Thinking about Drugs and Alcohol, as a Young Adult

I started using alcohol and marijuana as a teenager. I usually used them in social situations, because it felt “fun”—although sometimes I could tell [notice] that I was using alcohol to cover up feelings.

It has been easy for me to go several months at a time without using either substance, even if I don’t discharge on it. It has been harder to decide that I’ll never use them again. This may be because of the family I grew up in. My parents could also go long periods without drinking, but it wasn’t because of a decision they’d made after discharging.

When I turned twenty-one, the legal drinking age in the United States, I began to talk more with my parents about my drinking. My mother, who is in RC, began to drink more alcohol as I talked more about it. I interpreted this as restimulation.

Another reason it’s been hard to decide to quit using drugs and alcohol is because of feelings related to being a young adult. Using them feels like a “grown up” thing to do (and I just got the “perk” [“benefit”] of being able to drink alcohol legally). It also sometimes looks like an opportunity to connect with people, like a way out of isolation.

I was a young person when I started using alcohol and marijuana, and young people’s oppression played a role in it. I was stressed out, I wanted to have fun, and I wanted to rebel. I was angry about the big problems in the world and felt powerless to make a difference. I started drinking at age fifteen, when I was having lots of big feelings and felt desperate for a way out. I was also restimulated about the drinking age, which felt like young people’s oppression, and had feelings about being told what to do and not getting to make my own decisions. I was raised in RC, but my parents weren’t thinking clearly enough to be a resource for me in figuring all this out.


I last used marijuana over three years ago. Back then I didn’t want to smoke again anytime soon, but I also didn’t like the idea of never doing it again. Two years ago I began counseling on giving up smoking. I realized after discharging that the only situations in which I wanted to smoke were ones in which it was actually dangerous for me to not be sober. I decided to give up marijuana completely. I still have more to discharge about the decision, the dangerous situations, and my experiences while using marijuana.

The last time I drank alcohol was ten months ago. I have not yet decided to never use it again. About three months ago I began counseling more on alcohol and the decision to quit. I was worried that once the distress began moving (because I was discharging it), I would feel like drinking again. That didn’t happen, but I did start drinking coffee again without even noticing it. Oops!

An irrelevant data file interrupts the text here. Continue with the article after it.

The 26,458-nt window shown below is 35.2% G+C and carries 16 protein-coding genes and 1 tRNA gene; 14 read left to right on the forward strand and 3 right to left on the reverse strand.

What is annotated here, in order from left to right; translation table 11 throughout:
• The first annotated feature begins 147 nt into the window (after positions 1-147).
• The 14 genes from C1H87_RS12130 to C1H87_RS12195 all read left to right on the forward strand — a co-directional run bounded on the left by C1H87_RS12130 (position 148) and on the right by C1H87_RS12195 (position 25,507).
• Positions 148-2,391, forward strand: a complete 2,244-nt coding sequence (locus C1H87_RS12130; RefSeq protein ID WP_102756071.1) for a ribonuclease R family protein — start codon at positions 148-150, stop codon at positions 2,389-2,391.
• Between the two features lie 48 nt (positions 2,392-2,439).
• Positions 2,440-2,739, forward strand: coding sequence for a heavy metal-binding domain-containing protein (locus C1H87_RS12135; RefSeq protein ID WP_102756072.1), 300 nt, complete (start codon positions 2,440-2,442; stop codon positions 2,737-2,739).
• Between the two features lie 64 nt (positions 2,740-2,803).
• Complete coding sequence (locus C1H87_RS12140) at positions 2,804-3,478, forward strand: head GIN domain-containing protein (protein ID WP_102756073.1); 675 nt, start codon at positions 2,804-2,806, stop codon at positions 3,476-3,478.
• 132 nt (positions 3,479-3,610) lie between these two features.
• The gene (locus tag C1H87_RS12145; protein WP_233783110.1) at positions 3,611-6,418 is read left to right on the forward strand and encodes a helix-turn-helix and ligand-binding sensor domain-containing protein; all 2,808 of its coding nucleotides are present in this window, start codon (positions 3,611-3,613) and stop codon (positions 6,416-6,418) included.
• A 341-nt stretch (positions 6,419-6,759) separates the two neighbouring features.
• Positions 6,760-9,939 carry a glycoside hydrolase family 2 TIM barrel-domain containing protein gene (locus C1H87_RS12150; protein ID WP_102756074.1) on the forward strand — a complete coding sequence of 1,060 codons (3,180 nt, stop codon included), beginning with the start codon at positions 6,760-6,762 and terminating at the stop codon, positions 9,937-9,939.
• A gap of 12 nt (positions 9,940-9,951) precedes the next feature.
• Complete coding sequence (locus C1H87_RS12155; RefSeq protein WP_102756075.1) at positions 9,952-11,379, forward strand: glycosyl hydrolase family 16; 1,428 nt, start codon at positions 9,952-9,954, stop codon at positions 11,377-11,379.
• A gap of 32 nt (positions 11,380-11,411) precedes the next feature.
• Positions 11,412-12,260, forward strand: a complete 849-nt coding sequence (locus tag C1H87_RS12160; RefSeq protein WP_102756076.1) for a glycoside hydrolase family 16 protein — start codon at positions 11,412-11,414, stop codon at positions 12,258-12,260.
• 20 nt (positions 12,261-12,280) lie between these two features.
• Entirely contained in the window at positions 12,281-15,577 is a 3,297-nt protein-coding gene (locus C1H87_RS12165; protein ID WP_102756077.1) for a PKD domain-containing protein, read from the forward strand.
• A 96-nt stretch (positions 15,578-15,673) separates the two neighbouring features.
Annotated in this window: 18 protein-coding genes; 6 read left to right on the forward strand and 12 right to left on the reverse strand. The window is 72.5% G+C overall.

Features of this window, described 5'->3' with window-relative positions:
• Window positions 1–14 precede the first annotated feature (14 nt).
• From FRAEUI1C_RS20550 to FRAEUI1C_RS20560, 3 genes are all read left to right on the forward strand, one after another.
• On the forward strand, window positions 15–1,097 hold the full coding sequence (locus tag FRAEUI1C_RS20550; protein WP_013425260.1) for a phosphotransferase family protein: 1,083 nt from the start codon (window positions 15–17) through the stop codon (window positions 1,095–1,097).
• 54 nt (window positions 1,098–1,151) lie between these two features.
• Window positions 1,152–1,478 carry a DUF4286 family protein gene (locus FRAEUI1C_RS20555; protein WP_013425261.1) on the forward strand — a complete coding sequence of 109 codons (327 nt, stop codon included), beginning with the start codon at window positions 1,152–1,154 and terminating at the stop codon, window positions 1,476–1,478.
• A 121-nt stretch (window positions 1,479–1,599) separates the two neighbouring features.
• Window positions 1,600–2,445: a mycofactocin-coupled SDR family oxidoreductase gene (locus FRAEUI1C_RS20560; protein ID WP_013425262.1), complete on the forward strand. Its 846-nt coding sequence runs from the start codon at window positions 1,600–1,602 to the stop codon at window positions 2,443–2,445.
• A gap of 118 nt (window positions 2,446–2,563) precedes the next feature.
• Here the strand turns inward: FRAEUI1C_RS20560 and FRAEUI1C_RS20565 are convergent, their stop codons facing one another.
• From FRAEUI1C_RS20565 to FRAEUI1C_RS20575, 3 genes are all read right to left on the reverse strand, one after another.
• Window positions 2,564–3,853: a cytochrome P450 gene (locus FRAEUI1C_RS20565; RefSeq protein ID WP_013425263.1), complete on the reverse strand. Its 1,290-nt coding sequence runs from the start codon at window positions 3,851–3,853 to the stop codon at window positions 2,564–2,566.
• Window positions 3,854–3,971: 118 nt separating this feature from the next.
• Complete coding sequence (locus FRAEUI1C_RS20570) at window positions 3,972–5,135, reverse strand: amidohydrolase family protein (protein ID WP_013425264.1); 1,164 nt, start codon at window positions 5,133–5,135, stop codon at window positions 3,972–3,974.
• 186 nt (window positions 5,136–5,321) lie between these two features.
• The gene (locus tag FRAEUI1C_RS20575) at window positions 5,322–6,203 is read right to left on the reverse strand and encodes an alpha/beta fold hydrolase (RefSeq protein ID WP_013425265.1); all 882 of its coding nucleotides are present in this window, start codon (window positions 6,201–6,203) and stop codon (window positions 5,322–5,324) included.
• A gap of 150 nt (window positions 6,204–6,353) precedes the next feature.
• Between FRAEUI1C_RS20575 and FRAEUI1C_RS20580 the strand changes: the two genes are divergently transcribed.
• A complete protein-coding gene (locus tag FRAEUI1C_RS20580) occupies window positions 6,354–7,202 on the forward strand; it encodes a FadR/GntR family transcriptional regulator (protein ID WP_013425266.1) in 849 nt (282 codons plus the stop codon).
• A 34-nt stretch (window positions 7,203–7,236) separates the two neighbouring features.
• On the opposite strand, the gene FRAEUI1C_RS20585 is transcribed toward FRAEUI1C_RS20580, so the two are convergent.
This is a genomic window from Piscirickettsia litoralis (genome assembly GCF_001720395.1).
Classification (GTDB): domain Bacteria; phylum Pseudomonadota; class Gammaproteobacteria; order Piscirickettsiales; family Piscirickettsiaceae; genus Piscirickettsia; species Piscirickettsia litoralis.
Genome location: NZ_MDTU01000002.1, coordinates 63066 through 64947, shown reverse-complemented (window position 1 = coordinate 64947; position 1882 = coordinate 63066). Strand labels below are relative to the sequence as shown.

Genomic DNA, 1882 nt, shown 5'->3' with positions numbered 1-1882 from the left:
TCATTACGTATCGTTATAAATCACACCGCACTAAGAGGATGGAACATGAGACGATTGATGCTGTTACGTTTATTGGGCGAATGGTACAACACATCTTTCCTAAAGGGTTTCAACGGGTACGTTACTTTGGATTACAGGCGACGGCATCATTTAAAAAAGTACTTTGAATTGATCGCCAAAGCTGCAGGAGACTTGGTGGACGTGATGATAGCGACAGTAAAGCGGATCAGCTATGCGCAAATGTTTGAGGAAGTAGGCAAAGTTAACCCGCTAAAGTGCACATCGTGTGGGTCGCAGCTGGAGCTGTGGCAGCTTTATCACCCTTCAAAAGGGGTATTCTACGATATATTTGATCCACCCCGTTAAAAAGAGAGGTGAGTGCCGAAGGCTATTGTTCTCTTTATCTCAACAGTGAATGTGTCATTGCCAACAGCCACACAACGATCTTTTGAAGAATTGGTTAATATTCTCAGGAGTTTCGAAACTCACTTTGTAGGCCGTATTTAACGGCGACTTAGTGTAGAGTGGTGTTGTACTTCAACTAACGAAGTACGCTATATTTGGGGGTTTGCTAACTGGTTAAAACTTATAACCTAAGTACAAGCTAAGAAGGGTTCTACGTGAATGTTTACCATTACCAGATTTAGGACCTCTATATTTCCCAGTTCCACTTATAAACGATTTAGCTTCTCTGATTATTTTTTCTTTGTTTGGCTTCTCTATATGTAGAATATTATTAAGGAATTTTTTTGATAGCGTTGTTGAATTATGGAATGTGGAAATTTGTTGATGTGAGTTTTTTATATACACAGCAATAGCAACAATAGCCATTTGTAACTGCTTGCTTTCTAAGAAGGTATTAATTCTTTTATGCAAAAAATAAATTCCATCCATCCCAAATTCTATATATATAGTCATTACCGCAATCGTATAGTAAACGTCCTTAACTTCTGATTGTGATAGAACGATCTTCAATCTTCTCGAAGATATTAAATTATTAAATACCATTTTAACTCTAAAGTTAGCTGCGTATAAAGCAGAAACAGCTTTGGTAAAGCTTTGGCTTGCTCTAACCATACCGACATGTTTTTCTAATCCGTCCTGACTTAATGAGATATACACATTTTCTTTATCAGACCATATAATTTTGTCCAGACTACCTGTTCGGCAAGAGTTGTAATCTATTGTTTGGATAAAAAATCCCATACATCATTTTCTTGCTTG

If we quit but don’t discharge, we are still vulnerable to restimulation (like my mom was when I began talking more about drinking). My decision to quit using marijuana was made partly out of fear about the dangerous situations. I need to keep counseling there.


This is the first time in my life that I have had good access to discharge and have also not been using drugs or alcohol. My mind works better when I am not using them and am also discharging. In the past two months I have had more new ideas. I have also felt restimulated more often, but I’ve had better access to “heavier” distresses and it’s been easier to pull my attention out after a session. This is different from when I have been discharging while using drugs and alcohol and when I have not been discharging while not using them.

As I discharge on alcohol, I have a lot of feelings related to “mental health” oppression. I am an ex-psychiatric inmate and as a teenager took psychiatric drugs for two years. Young people’s oppression played a huge role in my hospitalization and my use of the drugs.

I know that RC says that psychiatric drugs are not helpful, that they cover up feelings and lay in new hurts. Until recently I couldn’t tell that from my own experience. For example, I was still able to discharge when taking the drugs. However, it’s clear to me now that they numbed my heaviest, most unbearable feelings—the ones that landed me in the “mental health” system. Those feelings are still there, waiting to be discharged.

These days I feel horribly restimulated a lot of the time. I believe that the distress is coming up because my mind can finally tell that I’m safe, that I will never be in the old situation again, and that I have a real opportunity to get rid of the distress. I am trying to go toward the unbearable places, now that I have built more resource around me.

Many young adults I know are aware that they use alcohol to cover up feelings (of being stressed, scared, awkward), and they think it is okay as long as they don’t do it “too much.” They think that doing it “too much” would make them an alcoholic but that doing it a little is “normal.” I think that everyone, whether or not they have been in the “mental health” system, would benefit from counseling on the pressure to be “normal,” and how alcohol is connected to that.

What have you figured out about how to counsel on drugs and alcohol? Do you have ideas about how to be an ally to young people in this area?


(Present Time 189, October 2017)

Last modified: 2022-12-25 10:17:04+00